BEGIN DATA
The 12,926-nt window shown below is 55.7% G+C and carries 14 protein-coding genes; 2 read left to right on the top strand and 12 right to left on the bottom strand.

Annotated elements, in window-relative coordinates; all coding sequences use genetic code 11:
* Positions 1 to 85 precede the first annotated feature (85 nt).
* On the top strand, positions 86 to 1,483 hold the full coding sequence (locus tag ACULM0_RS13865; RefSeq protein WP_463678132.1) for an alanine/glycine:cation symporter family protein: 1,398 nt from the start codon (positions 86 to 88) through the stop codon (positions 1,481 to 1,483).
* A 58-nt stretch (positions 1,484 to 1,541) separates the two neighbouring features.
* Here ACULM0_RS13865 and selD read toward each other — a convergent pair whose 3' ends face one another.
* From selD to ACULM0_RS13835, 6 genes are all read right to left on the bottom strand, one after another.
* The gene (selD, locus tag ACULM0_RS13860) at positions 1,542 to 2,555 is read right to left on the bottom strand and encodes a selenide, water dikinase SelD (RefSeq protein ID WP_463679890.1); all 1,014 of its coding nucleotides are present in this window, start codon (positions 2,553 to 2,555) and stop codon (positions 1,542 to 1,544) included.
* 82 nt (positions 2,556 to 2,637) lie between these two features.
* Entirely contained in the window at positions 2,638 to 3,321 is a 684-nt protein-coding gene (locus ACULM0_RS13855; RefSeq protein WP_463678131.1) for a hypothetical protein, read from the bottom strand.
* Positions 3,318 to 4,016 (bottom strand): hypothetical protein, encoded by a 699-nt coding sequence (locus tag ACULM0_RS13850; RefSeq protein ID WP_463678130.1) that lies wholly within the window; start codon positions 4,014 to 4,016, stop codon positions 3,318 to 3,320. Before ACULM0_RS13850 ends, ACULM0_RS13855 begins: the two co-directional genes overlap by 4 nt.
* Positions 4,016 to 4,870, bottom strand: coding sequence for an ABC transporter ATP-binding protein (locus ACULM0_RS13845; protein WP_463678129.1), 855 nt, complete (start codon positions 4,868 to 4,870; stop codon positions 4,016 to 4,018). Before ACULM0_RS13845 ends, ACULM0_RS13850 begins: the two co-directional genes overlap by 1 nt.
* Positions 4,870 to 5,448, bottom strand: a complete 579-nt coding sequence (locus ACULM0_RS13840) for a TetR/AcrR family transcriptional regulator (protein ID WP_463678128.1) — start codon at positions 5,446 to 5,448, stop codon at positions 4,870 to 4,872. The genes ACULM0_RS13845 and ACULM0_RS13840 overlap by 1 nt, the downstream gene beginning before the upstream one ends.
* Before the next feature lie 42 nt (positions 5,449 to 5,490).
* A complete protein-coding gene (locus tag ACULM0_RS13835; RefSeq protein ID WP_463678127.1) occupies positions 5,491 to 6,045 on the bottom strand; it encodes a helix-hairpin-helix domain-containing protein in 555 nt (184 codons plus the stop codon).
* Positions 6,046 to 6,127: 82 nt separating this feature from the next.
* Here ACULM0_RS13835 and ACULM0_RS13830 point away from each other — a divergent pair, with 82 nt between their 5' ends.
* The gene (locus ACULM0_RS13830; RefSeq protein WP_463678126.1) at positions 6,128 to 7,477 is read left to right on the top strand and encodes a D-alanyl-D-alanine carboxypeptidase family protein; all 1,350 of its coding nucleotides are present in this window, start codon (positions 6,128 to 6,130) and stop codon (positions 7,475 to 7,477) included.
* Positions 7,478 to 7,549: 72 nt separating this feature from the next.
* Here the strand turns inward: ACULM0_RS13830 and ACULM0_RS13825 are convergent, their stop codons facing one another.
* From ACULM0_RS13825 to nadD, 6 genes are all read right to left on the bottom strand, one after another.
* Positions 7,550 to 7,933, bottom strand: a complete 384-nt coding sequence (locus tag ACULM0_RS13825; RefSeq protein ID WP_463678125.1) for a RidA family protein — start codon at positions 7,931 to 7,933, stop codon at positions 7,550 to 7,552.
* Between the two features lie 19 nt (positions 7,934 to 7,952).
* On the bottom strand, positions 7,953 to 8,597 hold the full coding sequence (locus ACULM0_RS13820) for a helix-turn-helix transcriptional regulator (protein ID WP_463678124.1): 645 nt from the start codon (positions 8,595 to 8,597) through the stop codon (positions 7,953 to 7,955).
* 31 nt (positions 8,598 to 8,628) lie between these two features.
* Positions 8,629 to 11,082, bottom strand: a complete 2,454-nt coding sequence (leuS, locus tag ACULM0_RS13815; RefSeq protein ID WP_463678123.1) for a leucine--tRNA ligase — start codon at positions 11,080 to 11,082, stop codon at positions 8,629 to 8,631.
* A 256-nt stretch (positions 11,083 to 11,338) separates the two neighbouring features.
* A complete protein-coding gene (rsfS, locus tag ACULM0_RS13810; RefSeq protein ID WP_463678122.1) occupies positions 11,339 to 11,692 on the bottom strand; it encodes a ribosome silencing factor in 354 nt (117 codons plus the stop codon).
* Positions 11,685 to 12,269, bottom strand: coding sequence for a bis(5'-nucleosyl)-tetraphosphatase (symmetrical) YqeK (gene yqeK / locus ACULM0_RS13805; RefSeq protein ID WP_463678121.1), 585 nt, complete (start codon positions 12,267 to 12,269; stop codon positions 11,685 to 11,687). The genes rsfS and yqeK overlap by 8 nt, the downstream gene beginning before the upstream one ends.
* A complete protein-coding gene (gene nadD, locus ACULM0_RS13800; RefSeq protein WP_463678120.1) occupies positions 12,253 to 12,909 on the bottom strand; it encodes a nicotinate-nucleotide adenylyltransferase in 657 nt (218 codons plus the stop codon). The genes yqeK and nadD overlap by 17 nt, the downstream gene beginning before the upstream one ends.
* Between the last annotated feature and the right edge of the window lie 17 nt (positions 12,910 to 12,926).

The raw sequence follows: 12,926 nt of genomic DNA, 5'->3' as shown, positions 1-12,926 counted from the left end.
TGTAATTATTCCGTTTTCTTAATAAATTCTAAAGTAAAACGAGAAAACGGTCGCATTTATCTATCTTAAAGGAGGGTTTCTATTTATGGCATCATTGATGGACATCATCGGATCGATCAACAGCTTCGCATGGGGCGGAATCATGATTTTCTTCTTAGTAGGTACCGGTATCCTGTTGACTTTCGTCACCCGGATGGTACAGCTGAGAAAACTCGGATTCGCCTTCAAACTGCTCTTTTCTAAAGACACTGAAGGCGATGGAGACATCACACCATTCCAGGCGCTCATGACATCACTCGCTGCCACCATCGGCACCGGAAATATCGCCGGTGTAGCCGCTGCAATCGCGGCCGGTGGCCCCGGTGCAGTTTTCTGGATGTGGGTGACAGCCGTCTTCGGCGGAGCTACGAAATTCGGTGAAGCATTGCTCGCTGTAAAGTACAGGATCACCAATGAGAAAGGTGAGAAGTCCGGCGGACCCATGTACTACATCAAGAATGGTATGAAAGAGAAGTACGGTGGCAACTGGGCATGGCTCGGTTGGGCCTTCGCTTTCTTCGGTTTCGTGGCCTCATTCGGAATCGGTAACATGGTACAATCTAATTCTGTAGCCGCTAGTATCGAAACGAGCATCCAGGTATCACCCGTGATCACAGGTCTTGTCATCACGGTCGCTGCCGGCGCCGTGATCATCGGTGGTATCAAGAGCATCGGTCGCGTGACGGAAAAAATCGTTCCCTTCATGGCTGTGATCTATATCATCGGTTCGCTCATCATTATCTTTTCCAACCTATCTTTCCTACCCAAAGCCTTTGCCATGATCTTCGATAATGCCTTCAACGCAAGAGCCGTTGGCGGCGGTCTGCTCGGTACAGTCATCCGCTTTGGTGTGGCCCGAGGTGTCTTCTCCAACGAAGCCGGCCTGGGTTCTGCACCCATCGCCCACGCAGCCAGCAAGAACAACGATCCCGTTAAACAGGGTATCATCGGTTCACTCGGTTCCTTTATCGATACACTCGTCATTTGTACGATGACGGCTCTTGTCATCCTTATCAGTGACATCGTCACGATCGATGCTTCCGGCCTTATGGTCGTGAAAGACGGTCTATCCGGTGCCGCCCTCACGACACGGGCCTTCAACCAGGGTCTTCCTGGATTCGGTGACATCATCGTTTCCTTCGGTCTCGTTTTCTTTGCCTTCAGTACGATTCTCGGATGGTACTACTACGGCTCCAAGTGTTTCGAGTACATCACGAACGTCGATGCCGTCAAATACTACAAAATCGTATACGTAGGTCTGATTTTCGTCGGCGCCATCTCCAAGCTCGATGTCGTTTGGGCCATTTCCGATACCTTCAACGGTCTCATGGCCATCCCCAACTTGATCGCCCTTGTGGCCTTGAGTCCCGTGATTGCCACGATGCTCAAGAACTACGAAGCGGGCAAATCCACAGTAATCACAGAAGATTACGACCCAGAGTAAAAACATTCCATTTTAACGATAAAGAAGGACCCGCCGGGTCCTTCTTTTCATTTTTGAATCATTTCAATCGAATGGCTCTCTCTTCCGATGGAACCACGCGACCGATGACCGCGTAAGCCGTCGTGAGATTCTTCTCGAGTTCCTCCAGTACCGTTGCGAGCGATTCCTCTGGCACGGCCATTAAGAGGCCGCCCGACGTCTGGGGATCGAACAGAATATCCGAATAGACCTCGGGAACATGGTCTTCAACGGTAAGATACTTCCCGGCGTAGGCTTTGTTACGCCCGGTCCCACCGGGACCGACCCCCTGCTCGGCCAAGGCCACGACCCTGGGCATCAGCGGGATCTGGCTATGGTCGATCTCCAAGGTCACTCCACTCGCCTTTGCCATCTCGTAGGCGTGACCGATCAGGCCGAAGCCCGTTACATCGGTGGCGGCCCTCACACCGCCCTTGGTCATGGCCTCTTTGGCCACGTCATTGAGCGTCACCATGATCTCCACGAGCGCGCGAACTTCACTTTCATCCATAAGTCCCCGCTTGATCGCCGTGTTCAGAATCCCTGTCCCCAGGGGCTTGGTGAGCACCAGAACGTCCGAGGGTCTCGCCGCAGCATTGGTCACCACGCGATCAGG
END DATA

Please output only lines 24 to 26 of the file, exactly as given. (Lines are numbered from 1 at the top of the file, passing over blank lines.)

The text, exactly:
* On the bottom strand, positions 7,953 to 8,597 hold the full coding sequence (locus ACULM0_RS13820) for a helix-turn-helix transcriptional regulator (protein ID WP_463678124.1): 645 nt from the start codon (positions 8,595 to 8,597) through the stop codon (positions 7,953 to 7,955).
* 31 nt (positions 8,598 to 8,628) lie between these two features.
* Positions 8,629 to 11,082, bottom strand: a complete 2,454-nt coding sequence (leuS, locus tag ACULM0_RS13815; RefSeq protein ID WP_463678123.1) for a leucine--tRNA ligase — start codon at positions 11,080 to 11,082, stop codon at positions 8,629 to 8,631.